New Aluminium Processing Technique Allows Complex Prototypes to be Produced in Two Days

Producing one-off metal parts quickly for testing in cars or machinery has usually been the domain of plastics.

But two University of Queensland researchers have designed a new aluminium alloy and treatment process to turn aluminium powder into a specialised part in two days.

Polymers have traditionally been cheaper to make and easier to use for specialised test parts but have lacked metals’ strength and durability.

The alloy composition and process, created by UQ’s powder metallurgy unit head Professor Graham Schaffer and research fellow Dr Tim Sercombe, involves selective laser sintering (SLS) of a mix of aluminium and nylon powders.

SLS is one of about 20 methods of rapid prototyping, which produces the shape of the part.

“In all of these rapid prototyping technologies you build parts up, layer by layer,” Professor Schaffer said.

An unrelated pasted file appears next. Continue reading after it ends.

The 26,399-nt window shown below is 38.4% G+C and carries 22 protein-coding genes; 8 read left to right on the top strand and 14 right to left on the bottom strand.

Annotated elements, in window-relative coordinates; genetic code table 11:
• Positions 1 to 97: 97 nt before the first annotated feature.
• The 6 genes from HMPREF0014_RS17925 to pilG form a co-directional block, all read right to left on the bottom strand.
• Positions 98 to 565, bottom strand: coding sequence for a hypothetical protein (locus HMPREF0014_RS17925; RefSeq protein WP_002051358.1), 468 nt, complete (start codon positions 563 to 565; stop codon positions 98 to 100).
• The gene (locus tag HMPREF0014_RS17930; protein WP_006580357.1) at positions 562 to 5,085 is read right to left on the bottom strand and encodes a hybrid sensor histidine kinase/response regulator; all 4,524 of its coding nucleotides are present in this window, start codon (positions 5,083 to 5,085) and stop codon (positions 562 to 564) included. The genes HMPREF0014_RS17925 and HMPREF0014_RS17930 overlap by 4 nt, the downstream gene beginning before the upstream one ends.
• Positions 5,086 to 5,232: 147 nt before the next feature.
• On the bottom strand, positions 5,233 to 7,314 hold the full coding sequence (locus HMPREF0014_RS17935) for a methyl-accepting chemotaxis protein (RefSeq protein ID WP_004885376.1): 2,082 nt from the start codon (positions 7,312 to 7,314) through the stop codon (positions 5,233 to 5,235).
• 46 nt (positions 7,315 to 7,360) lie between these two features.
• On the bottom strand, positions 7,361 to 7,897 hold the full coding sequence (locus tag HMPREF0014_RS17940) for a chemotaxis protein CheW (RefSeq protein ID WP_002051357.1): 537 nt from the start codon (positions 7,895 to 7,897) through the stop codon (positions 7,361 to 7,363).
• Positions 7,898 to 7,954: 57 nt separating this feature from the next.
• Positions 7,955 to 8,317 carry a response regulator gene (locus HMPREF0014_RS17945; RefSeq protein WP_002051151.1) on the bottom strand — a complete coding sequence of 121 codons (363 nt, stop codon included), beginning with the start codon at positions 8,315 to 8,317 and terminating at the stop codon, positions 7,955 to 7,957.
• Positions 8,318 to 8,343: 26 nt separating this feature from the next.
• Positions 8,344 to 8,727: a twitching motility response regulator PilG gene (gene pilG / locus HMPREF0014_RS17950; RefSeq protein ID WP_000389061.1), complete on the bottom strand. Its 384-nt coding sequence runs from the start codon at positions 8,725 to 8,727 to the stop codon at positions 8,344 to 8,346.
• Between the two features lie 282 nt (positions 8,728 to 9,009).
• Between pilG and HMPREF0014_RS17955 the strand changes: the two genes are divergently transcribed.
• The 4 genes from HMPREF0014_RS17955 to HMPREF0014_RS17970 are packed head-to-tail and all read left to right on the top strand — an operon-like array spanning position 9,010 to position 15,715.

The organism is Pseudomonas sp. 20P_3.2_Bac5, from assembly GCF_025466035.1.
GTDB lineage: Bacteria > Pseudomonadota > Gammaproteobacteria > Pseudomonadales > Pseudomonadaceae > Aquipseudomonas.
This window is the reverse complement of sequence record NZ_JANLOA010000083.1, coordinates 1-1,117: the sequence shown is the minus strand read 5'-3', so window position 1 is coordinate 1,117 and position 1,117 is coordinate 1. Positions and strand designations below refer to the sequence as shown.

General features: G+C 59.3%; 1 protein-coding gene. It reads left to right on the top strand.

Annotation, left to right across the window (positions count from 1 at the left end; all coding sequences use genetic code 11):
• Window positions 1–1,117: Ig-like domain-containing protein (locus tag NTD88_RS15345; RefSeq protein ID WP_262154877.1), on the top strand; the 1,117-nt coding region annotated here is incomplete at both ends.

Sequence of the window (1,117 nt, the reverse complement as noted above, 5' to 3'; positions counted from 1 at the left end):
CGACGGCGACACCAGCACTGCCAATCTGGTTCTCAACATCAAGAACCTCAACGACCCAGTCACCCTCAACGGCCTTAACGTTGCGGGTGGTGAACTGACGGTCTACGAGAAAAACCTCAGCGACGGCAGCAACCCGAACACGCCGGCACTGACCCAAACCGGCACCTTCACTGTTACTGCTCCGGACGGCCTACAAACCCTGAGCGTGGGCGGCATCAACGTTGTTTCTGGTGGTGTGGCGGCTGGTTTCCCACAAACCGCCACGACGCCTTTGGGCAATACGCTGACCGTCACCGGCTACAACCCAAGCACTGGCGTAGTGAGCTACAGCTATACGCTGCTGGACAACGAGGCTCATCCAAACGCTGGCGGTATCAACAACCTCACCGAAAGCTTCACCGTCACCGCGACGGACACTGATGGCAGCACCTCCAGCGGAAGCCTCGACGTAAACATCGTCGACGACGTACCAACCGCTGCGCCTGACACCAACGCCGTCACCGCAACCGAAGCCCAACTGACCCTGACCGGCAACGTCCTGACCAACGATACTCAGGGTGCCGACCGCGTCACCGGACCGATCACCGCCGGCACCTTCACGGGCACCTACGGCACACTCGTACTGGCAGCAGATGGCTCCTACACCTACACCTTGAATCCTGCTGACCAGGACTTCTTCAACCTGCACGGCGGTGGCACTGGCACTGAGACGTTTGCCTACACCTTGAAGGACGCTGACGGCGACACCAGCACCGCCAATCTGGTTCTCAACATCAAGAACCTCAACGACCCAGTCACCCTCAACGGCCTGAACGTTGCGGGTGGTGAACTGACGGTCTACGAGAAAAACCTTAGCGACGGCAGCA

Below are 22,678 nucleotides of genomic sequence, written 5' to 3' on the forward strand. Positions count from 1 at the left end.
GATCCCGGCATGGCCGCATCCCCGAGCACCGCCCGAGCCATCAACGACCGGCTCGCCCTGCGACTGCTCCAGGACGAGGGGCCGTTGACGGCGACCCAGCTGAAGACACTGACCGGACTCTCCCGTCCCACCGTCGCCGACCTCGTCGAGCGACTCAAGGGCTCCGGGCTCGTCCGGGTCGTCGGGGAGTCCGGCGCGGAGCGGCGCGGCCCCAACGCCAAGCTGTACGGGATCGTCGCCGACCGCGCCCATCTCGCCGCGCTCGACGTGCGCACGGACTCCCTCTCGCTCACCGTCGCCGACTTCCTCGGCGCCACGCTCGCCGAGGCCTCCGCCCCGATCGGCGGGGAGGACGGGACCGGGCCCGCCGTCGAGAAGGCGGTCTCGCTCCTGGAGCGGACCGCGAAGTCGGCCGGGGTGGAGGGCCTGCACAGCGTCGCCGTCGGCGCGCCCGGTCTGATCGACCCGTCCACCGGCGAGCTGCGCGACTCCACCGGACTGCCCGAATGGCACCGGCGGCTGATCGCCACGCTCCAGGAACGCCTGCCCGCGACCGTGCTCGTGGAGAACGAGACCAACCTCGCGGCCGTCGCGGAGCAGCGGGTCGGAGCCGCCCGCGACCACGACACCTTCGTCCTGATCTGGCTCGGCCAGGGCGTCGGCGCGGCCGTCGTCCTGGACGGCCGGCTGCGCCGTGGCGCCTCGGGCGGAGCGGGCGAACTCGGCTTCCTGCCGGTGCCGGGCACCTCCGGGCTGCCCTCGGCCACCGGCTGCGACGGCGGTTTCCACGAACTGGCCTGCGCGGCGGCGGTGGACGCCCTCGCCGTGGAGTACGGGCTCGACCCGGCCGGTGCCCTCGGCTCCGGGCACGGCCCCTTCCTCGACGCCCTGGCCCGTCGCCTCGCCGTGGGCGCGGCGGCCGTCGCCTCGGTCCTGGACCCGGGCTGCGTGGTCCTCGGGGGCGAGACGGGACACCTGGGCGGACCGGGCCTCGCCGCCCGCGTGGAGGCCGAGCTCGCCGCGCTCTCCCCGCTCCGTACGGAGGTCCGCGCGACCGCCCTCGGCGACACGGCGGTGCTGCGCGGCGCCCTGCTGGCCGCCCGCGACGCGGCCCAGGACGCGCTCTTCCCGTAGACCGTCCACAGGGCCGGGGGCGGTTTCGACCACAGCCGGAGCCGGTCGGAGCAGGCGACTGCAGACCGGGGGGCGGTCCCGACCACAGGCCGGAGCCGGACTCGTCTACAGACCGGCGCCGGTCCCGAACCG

“Free form fabrication or rapid manufacturing . . . is the direct transformation of a computer drawing into a finished, functional part without using tools or a die.

“You take a 3D (three dimensional) computer model and slice it in to virtual layers.

“Each layer is about 75 micrometers thick [less than a human hair] and you put those layers down sequentially, one on top of the other, and build the part that way, from the bottom up.”

He said the shaped part was put in a furnace and reacted with nitrogen gas which created an aluminium nitride skeleton.

The part was then infiltrated with a second aluminium alloy to leave a strong, dense component.

The three-year UQ project was funded by Californian manufacturer 3D Systems and UK-based The Aluminium Powder Company and licenced to 3D Systems for commercialisation.

So far, parts up to 20 centimetres long have been made, including gears, pulleys, wheels and chess pieces.

Professor Schaffer said the system would probably be used to produce small, complicated shaped mechanical parts, but there was no size restraint.

“The key is that we can make very complicated shapes, very quickly.

“You send us a drawing of a part and we’ll put the part in a FedEx envelope and mail it back to you in two days.

“The market for aluminium parts is substantial because the automotive industry is one of the biggest users of rapid prototyping and they’re also one of the biggest users of aluminium.”

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